Lamotrigine | Cardinal Health Breastfeeding Analsys
Lamotrigine while Breastfeeding Low Risk
CAS Number: 84057-84-1
As high as therapeutic levels of this drug have been found in the serum of infants (35-50% of maternal serum level). Side-effects were not observed, neither developmental nor IC derangements at long term follow-up among hundreds of children of treated mothers. A case was published of apnea in a newborn baby whose mother was on a very high dose of Lamotrigine (850 mg a-day). During pregnancy, it increases the clearance of Lamotrigine and other antiepileptic medication that warrants an increase in dosage in this period. After birth, the serum level rapidly increases with a risk of harm on both the mother and the infant, whenever dose is not reduced to that previous from pregnancy. An infant, 1 1/2 months old, whose mother was on Lamotrigine, resulted affected with Abstinence Syndrome soon after sudden weaning.
Lamotrigine | Cardinal Health Breastfeeding Analsys - 2
Lamotrigine while Breastfeeding
CAS Number: 84057-84-1
Occasional adverse reactions have been reported in infants who receive lamotrigine in milk, but long-term exposure does not appear to affect infant growth and development. Breastfed infants whose mothers are taking lamotrigine have relatively high plasma lamotrigine levels. Neonates are particularly at risk for high plasma levels because their ability to metabolize the drug by glucuronidation is limited, plasma protein binding is relatively low, and maternal plasma and milk levels can rise dramatically in the immediate postpartum period if the dosage is not reduced to the prepregnancy dosage. If lamotrigine is required by the mother, it is not necessarily a reason to discontinue breastfeeding, because many infants have been breastfed without adverse reactions. However, breastfed infants should be carefully monitored for side effects such as apnea, rash, drowsiness or poor sucking, including measurement of serum levels to rule out toxicity if there is a concern. Monitoring of the platelet count and liver function may also be advisable. If an infant rash occurs, breastfeeding should be discontinued until the cause can be established.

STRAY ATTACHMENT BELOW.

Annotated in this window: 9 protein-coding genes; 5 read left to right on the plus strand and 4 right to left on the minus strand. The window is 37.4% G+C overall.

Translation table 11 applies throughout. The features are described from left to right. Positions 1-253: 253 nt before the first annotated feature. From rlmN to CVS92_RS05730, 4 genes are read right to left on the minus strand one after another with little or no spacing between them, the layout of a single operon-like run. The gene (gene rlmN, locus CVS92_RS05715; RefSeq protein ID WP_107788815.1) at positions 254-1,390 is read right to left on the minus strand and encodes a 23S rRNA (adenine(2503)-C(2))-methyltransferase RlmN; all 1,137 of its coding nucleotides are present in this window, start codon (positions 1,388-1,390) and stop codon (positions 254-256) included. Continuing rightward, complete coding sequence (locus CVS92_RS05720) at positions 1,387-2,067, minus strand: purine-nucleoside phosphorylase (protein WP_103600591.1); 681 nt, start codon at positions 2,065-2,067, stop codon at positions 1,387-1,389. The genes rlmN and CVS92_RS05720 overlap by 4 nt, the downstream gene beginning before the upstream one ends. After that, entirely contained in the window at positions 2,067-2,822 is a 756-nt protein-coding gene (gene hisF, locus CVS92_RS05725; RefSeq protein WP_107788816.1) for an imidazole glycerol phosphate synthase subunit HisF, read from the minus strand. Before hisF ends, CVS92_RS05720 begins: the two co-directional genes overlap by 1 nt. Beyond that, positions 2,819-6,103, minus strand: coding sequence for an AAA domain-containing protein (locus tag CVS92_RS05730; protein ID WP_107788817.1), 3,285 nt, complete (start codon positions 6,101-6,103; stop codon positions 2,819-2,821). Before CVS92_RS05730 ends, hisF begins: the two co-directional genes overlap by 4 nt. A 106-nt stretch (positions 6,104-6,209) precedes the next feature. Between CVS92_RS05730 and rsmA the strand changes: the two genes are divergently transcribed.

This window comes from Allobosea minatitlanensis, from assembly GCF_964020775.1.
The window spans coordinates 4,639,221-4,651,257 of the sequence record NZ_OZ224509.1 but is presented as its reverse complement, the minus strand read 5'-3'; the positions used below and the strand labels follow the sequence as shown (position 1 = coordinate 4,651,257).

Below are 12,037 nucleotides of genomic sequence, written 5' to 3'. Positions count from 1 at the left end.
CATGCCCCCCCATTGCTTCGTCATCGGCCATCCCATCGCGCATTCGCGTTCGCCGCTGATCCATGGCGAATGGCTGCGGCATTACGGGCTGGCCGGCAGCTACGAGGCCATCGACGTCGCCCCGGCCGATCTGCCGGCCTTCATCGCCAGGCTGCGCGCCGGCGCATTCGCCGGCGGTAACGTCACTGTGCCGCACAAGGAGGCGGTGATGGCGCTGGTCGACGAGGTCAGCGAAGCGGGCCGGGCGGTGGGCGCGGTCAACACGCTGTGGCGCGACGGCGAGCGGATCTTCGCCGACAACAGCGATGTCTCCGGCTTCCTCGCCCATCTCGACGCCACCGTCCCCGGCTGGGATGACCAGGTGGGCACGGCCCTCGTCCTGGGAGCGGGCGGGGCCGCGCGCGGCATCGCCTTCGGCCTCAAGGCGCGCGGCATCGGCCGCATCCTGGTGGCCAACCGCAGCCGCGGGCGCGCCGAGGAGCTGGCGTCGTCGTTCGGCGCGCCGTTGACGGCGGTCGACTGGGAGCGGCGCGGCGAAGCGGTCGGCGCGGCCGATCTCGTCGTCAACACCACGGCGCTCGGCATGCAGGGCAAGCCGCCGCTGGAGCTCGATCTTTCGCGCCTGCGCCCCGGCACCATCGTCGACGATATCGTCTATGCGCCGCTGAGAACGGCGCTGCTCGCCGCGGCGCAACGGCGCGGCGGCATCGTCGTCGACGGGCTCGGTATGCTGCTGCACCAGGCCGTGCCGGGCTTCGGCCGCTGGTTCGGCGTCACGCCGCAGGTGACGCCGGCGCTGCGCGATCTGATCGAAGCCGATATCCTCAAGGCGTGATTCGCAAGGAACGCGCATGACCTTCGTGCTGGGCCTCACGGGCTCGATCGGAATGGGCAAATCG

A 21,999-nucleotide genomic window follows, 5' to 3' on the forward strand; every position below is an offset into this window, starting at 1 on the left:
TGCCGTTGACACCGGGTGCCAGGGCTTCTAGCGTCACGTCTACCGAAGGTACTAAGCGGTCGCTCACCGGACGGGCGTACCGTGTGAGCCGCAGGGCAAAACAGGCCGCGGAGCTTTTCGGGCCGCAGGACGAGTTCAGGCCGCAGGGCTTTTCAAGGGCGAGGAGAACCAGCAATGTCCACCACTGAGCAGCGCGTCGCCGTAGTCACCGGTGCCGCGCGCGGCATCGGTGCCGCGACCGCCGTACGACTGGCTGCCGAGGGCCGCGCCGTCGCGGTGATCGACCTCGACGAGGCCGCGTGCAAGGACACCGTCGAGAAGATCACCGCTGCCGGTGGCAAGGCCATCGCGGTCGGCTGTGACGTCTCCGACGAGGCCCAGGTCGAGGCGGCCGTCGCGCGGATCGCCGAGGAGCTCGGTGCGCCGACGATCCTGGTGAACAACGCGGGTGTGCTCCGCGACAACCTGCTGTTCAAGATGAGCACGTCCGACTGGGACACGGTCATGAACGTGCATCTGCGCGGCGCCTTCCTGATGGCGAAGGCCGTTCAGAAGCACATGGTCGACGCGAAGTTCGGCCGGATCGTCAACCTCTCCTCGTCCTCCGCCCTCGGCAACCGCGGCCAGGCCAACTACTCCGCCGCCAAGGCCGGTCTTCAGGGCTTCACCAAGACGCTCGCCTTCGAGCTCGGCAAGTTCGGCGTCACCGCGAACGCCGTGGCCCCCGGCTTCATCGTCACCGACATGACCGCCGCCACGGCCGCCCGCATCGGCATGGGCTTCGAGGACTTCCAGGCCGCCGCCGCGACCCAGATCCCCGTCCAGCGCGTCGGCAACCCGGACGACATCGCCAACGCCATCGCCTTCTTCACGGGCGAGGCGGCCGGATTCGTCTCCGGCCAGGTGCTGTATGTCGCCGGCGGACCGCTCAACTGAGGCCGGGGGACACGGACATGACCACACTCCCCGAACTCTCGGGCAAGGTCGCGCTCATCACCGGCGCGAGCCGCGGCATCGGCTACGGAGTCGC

I already used Lamotrigine | Cardinal Health and meanwhile I breastfed my baby should I be concerned?
Lamotrigine | Cardinal Health is in the category of low risk, if you have already used it then its not a big deal if health and behavior of baby is good. However your health care provider shall be aware of the fact that you have used Lamotrigine | Cardinal Health so you should inform him based on your convenience.
I am nursing mother and my doctor has suggested me to use Lamotrigine | Cardinal Health, is it safe?
Lamotrigine | Cardinal Health comes in category of low risk and if your doctor is aware that you are breastfeeding it should be ok to use without much concerns.
If I am using Lamotrigine | Cardinal Health, will my baby need extra monitoring?
Not much monitoring required while using Lamotrigine | Cardinal Health
Who can I talk to if I have questions about usage of Lamotrigine | Cardinal Health in breastfeeding?
National Womens Health and Breastfeeding Helpline: 800-994-9662 (TDD 888-220-5446) 9 a.m. and 6 p.m. ET, Monday through Friday
National Breastfeeding Helpline: 0300-100-0212 9.30am to 9.30pm, daily
Association of Breastfeeding Mothers: 0300-330-5453
La Leche League: 0345-120-2918
The Breastfeeding Network supporter line in Bengali and Sylheti: 0300-456-2421
National Childbirth Trust (NCT): 0300-330-0700
National Breastfeeding Helpline: 1800-686-268 24 hours a day, 7 days a week
Telehealth Ontario for breastfeeding: 1-866-797-0000 24 hours a day, 7 days a week